Amidst the ever-changing landscape of scholarly communication, open access publishing has emerged as an attractive option for disseminating research findings further. In May 2014, the NC3Rs joined the Europe PubMed Central research funder’s consortium, meaning that NC3Rs-funded research papers will now be openly and easily available to all.
Spreading the 3Rs message
The purpose of 3Rs research is to look for viable alternatives to animal testing, to reduce the number of animals needed in studies and to find scientifically robust ways to improve animal welfare in the lab. Ultimately, the intention is that all 3Rs research will have a positive impact on the use of animals in research and testing. At the NC3Rs, when one of our researchers takes a step towards this goal, we want to shout it from the rooftops. This is because, the best way to maximise the uptake and benefits of new 3Rs methods, is to make sure that everybody knows about them; especially other research scientists, lab technicians and policy makers.
Publication is one key way of getting the 3Rs message out there. In order to gain the respect of the scientific community it is vital to follow conventional procedures; with new findings undergoing rigorous peer review, and often several rounds of revisions, before publication in a well-established journal. This process is the very foundation of how scientific ideas are moderated and how scientific thinking is advanced. However, in years gone by, at the end of the process the final paper could often only be accessed via journal subscription or as a pay-per-view article. For this reason, the open access option, which removes this pay wall, is something that the NC3Rs are keen to embrace. Simply put, we understand that the wider the reach of the published research, the more influential the findings will be.
A time for change
Turning the traditional scientific publishing model on its head was never going to be easy, and yet change was inevitable. With the birth of the internet and its rapid evolution over the last few decades, the way in which readers find and consume information has completely transfomed. To stay abreast of this, information providers have had to seriously up their game. And that means scientific publishers too.
Benefits of open access
All open access articles can be read by anyone, free of charge. They also usually have less restrictive copyright rules than traditionally published papers, meaning that, providing the original source is fully attributed, sections of the work can be easily reused and the research can be shared further still. There is also evidence that higher visibility of research findings published openly leads to increased paper citations, which in turn propagates the message further.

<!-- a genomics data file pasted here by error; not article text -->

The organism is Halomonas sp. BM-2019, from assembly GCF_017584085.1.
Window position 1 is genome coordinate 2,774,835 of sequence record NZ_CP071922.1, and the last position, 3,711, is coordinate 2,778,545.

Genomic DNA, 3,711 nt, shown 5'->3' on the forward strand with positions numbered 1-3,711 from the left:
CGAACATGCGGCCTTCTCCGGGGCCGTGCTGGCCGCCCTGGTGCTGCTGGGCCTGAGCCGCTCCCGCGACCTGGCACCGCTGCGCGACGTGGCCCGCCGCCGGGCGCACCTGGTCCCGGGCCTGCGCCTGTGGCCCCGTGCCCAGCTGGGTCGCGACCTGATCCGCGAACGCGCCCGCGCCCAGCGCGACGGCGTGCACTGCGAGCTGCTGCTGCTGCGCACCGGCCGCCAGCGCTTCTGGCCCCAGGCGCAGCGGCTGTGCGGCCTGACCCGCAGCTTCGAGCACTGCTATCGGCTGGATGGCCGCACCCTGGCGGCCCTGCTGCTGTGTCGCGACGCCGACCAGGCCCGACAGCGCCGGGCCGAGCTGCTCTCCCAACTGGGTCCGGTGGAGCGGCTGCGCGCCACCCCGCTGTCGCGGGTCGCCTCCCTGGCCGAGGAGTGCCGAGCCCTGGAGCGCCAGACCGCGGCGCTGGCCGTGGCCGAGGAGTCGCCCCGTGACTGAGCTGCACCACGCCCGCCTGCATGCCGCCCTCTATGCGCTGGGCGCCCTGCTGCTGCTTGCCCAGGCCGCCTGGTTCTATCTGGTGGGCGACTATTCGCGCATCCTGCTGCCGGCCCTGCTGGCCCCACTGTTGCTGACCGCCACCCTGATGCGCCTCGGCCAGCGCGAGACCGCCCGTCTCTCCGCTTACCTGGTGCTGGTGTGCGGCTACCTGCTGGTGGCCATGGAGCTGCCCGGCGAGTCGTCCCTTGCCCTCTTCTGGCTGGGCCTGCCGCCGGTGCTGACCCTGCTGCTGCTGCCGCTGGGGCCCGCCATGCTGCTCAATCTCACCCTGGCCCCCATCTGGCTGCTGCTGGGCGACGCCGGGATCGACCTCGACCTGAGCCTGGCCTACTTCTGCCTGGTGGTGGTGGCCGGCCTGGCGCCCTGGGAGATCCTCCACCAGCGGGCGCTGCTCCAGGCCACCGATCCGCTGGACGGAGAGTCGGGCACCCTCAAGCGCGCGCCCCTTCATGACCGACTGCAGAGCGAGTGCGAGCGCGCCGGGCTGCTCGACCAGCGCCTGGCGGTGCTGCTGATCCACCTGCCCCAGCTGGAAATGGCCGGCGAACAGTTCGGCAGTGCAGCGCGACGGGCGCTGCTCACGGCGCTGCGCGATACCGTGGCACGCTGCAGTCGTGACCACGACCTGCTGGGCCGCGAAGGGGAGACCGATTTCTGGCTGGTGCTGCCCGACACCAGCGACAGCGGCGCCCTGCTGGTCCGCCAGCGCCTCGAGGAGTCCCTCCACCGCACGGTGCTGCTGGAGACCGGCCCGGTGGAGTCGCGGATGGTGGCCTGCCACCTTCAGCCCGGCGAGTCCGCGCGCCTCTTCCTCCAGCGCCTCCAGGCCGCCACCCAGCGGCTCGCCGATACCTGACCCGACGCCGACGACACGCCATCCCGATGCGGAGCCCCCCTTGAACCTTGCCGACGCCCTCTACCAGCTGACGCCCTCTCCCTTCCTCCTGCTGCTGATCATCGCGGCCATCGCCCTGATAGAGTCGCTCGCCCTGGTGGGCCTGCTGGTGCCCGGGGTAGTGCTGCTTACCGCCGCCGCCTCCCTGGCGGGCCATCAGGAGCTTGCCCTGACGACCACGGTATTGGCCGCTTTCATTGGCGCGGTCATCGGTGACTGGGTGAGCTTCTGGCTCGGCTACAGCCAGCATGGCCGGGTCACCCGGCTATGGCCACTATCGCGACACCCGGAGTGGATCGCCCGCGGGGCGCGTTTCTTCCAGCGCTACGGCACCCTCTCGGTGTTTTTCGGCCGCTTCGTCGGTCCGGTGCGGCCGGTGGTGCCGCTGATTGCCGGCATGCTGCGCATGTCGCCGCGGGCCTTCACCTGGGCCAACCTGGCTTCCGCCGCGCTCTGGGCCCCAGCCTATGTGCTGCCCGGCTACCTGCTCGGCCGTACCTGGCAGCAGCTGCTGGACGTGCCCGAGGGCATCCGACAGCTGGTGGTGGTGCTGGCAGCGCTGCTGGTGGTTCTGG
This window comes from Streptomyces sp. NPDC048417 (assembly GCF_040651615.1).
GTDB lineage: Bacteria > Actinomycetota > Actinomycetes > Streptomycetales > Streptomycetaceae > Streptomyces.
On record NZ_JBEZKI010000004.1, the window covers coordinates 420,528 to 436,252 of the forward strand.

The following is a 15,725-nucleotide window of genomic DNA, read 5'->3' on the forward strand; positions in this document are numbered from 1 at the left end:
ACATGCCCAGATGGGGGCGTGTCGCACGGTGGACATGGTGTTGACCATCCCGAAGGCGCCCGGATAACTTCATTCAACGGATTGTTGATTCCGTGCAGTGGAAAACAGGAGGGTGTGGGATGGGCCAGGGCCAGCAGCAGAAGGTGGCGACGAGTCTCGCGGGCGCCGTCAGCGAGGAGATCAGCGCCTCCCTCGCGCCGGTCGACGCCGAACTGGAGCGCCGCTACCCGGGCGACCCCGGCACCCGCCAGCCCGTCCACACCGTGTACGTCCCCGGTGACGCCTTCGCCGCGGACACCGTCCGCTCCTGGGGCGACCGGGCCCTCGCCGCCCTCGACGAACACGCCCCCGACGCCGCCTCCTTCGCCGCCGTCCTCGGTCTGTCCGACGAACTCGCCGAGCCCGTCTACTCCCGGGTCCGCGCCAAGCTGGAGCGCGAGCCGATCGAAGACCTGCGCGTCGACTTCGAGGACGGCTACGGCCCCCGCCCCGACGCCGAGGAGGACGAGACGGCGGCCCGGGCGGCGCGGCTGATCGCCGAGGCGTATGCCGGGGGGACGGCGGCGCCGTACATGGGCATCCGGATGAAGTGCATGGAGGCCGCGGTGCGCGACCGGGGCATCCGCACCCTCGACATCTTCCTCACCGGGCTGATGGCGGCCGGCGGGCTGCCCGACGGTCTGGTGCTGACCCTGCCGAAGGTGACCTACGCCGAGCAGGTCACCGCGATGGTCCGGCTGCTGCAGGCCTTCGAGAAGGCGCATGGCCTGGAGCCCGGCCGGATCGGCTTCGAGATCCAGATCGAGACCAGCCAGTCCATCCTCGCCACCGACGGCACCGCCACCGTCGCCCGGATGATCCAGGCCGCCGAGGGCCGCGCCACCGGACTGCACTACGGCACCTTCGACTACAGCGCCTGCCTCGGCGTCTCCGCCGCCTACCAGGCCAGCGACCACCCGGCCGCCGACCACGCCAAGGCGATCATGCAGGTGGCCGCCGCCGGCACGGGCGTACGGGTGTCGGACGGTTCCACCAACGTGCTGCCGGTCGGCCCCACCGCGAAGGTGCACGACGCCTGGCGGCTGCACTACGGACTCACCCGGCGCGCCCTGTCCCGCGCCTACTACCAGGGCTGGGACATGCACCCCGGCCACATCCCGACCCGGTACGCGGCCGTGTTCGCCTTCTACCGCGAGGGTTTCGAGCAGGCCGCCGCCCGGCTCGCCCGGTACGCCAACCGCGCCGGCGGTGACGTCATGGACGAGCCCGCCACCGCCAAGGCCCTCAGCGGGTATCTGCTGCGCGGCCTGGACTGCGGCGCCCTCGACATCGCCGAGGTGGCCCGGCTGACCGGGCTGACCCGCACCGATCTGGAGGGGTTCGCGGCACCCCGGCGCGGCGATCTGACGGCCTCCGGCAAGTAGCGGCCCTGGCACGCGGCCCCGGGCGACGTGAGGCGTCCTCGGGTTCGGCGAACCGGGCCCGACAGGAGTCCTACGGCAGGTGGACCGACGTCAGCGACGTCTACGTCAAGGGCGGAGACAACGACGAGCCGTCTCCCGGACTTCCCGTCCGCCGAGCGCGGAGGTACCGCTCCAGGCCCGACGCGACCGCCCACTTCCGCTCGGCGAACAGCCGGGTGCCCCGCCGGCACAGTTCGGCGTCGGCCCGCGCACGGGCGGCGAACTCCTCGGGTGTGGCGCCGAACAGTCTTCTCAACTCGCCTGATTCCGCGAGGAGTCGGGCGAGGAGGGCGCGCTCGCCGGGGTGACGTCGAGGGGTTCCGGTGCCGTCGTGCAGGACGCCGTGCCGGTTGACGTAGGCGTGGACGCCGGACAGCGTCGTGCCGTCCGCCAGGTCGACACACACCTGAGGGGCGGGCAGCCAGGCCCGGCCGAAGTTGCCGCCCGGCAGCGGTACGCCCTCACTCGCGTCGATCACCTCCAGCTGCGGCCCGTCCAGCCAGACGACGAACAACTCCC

In the years since its conception, the spread of the open access business model has quickly gathered pace. Some journals have moved to an open access only model and others have more cautiously opted for a hybrid approach, but almost every publisher seems to be dabbling with this novel concept in one way or another.
Funding to publish openly
Despite the advent of open access being welcomed enthusiastically by most researchers and academics, there have been, and continue to be, numerous hurdles to overcome. One of which is the question of ‘who shoulders the cost?’ The services offered by a high-quality publisher – such as facilitating the peer review process, proof reading text, designing clear figures and making sure each research paper reaches the right audience – all cost money. If the publisher no longer charges the reader, then who pays for the publication process? With the open access model, paper handling fees often fall to the author. And this creates another problem.
However, for government-funded research in the UK, there is a solution. As part of its overarching commitment to transparency and open data, the government is committed to ensuring that publicly funded research findings are made freely accessible. In line with this commitment, the Research Councils UK have recently updated their policy on open access. In accordance with the RCUK Open Access Policy, RCUK OA block grants for institutions can be used to pay article processing charges for any RCUK-funded paper, and this includes research funded by the NC3Rs. Peer reviewed papers reporting research that is in whole or in party funded by the NC3Rs must now be published in journals which are compliant with the RCUK policy on Open Access. A Question and Answer document on the RCUK website gives further details.
Reaching a wider audience
The NC3Rs has recently joined a consortium of major biomedical and health research funders, who require their grant holders to make their work freely and readily available on Europe PubMed Central within a maximum of six months after publication. The NC3Rs now sits alongside 25 other funders, including the World Health Organization and various medical research charities, ensuring that the fruits of their funded research can be openly accessed by all.
Europe PubMed Central is a free database of biomedical and life sciences research literature, bursting with over 2 million full text articles and nearly 26 million abstracts. The single search portal encompasses PubMed and PubMed Central content, as well as 5 million additional relevant resources. The overall aim of ensuring that all of our research is deposited in this database is to disseminate publicly funded research to the widest possible community; not only to promote the scientific outputs, but also to ensure the highest level of utilisation and awareness of 3Rs methods.
For more information on publishing your NC3Rs-funded research, please see Grant Holder Information